Caleb Andersen, 40, said he was concerned that holding the election would wipe out any progress Wisconsin had made in slowing the spread of the virus. Andersen worked at one of Milwaukee’s five polling places, where he said 3,800 people voted. He said he feels certain he was exposed despite all efforts at safety.

Andersen blamed Republicans, who had vehemently opposed postponing the election.

“I don’t see them as a political party as much as I see them as a death cult,” he said. “That is not hyperbole. I am actually struggling to consider them as human. I am shaking with rage right now.”

Assembly Speaker Robin Vos, R-Rochester, drew criticism after images emerged of him working at a poll in a mask, gloves and protective gown while proclaiming that it was safe for people to vote.

On Wednesday Vos took to twitter to blame Gov. Tony Evers for causing confusion. The Democratic governor had said for weeks he couldn’t move the election date unilaterally, then on Friday called on the Legislature to postpone the election. When GOP lawmakers refused, he ordered the postponement on Monday, only to be overruled hours later by the state Supreme Court.

Others questioned the decision by Milwaukee officials to only open five polling sites in a city where more than half of the state’s 99 coronavirus deaths have occurred.

“I think it was complete mismanagement,” said Michelle Bryant, a staffer for Sen. Lena Taylor, D-Milwaukee, who is running for Milwaukee mayor against incumbent Democrat Tom Barrett. “If we are not careful, we could see a replay of this in November or in August.”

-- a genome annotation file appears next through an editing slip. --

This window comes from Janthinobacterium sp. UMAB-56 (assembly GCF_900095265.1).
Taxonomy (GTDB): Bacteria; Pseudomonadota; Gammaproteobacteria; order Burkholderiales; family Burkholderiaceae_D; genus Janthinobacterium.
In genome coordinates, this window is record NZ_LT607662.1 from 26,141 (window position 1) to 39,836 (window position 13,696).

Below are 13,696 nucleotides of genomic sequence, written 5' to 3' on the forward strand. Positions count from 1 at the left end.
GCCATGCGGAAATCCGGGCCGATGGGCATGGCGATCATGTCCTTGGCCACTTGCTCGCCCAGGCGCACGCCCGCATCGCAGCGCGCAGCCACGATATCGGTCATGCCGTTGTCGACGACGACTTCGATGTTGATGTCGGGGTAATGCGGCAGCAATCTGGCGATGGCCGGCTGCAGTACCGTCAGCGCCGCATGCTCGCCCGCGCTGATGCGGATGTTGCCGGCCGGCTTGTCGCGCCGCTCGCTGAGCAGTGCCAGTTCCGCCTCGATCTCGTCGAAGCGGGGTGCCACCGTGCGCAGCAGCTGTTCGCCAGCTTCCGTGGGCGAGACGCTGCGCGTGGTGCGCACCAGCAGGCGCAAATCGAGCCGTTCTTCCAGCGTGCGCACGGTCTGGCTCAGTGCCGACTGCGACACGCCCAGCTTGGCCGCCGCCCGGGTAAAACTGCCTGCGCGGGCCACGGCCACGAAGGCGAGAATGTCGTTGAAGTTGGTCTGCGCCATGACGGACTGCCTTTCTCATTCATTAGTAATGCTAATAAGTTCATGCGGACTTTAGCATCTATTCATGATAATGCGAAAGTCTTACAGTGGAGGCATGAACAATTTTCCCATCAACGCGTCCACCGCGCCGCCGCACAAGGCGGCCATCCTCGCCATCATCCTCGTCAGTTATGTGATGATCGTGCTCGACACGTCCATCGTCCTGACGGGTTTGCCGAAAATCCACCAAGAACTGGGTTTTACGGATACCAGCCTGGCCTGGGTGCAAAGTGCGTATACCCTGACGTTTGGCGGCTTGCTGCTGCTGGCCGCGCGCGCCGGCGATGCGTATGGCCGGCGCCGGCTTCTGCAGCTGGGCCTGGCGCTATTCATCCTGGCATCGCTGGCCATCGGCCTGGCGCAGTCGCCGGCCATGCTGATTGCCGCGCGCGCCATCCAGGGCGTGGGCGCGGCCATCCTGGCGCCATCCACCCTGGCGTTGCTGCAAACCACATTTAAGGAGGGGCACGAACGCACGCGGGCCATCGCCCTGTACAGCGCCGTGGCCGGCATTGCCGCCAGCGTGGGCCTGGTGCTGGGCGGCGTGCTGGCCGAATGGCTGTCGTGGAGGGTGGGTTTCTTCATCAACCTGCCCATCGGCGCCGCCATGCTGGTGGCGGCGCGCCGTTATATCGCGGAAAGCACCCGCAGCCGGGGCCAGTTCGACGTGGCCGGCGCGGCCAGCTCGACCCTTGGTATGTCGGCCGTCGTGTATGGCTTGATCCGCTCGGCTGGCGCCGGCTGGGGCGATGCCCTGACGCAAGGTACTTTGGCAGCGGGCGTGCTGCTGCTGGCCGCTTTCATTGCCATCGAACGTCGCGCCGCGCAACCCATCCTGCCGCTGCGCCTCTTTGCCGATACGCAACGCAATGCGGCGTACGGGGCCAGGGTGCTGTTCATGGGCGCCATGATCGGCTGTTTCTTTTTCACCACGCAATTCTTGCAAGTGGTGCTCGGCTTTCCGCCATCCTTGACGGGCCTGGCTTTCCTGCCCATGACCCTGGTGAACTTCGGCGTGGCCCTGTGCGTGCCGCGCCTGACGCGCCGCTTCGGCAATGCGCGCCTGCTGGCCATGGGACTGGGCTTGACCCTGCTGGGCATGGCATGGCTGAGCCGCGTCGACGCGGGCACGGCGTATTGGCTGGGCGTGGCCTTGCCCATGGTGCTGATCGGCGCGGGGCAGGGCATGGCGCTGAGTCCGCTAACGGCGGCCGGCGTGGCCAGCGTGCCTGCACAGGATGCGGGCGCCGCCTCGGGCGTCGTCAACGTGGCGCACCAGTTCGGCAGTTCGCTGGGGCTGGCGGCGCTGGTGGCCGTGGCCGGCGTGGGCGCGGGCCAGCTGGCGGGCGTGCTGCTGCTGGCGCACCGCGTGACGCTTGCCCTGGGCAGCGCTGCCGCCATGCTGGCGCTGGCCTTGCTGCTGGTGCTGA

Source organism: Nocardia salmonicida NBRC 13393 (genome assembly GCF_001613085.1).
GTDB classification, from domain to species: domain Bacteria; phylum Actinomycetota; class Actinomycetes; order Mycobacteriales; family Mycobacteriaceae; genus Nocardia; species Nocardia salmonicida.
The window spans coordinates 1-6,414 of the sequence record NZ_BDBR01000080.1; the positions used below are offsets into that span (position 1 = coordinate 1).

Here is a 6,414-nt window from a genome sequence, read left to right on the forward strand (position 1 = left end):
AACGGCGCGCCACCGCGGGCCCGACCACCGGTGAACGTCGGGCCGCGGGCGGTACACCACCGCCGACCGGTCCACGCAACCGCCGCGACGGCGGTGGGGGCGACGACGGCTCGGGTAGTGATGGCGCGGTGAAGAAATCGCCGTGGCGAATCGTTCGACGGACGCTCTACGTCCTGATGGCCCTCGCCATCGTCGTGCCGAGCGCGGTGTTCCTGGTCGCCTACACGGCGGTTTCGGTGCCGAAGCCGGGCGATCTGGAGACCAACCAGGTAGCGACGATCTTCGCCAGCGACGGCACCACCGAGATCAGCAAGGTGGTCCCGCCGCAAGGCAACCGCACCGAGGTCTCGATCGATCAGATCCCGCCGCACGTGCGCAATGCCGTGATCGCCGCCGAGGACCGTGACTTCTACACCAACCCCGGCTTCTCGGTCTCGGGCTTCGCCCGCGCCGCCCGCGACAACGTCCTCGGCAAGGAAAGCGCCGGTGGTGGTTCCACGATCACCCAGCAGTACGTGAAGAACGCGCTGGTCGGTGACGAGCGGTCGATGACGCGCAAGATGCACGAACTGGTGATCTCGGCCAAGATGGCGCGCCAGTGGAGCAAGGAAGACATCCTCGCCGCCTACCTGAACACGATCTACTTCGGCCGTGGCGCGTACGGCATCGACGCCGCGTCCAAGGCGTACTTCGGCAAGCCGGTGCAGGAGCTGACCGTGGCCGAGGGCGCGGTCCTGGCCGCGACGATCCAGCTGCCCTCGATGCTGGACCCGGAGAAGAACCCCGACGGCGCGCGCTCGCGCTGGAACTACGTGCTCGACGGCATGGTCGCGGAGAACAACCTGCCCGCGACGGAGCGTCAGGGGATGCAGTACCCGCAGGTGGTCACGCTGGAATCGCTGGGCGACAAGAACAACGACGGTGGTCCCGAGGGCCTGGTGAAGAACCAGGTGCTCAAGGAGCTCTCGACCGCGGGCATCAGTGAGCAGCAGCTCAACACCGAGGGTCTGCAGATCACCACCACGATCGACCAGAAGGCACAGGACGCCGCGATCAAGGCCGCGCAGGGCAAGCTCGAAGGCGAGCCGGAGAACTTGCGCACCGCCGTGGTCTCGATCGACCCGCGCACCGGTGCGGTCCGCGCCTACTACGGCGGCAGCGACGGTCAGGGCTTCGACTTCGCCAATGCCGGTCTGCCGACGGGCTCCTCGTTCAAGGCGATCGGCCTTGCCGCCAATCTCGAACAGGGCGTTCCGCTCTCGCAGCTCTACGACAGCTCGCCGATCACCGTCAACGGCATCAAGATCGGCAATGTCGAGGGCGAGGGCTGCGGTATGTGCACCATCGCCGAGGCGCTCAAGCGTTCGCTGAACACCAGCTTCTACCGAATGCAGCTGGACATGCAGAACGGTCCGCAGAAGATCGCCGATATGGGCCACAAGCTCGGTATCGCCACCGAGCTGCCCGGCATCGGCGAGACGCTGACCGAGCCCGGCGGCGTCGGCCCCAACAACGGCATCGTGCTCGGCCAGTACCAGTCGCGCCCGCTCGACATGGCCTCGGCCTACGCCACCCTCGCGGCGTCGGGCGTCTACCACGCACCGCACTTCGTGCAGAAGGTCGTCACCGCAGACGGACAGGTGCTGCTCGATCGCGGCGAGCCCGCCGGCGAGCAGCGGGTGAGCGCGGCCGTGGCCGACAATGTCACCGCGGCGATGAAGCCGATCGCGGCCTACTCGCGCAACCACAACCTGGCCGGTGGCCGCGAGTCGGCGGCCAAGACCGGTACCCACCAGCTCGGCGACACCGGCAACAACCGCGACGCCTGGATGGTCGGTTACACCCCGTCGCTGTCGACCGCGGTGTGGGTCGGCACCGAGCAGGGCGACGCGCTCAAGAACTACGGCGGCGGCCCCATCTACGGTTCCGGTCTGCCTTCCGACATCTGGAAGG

Milwaukee Election Commission executive director Neil Albrecht has defended the city’s plan for the election, and like many other municipal leaders throughout the state, said the state never should have moved forward with the election at all.

He blamed some problems, particularly the occurrence of some voters not receiving absentee ballots, on the U.S. Postal Service.

Albrecht called for the Postal Service to launch an official investigation on missing absentee ballots in Milwaukee that were issued and mailed around March 22 and March 23.

In a presidential primary, which normally features fairly high turnout, Albrecht said Milwaukee typically has 1,800 to 2,200 election staffers and 180 polling sites. The math would work out to roughly 10 to 12 poll workers per election site, although Milwaukee also has a central counting facility that could skew those numbers.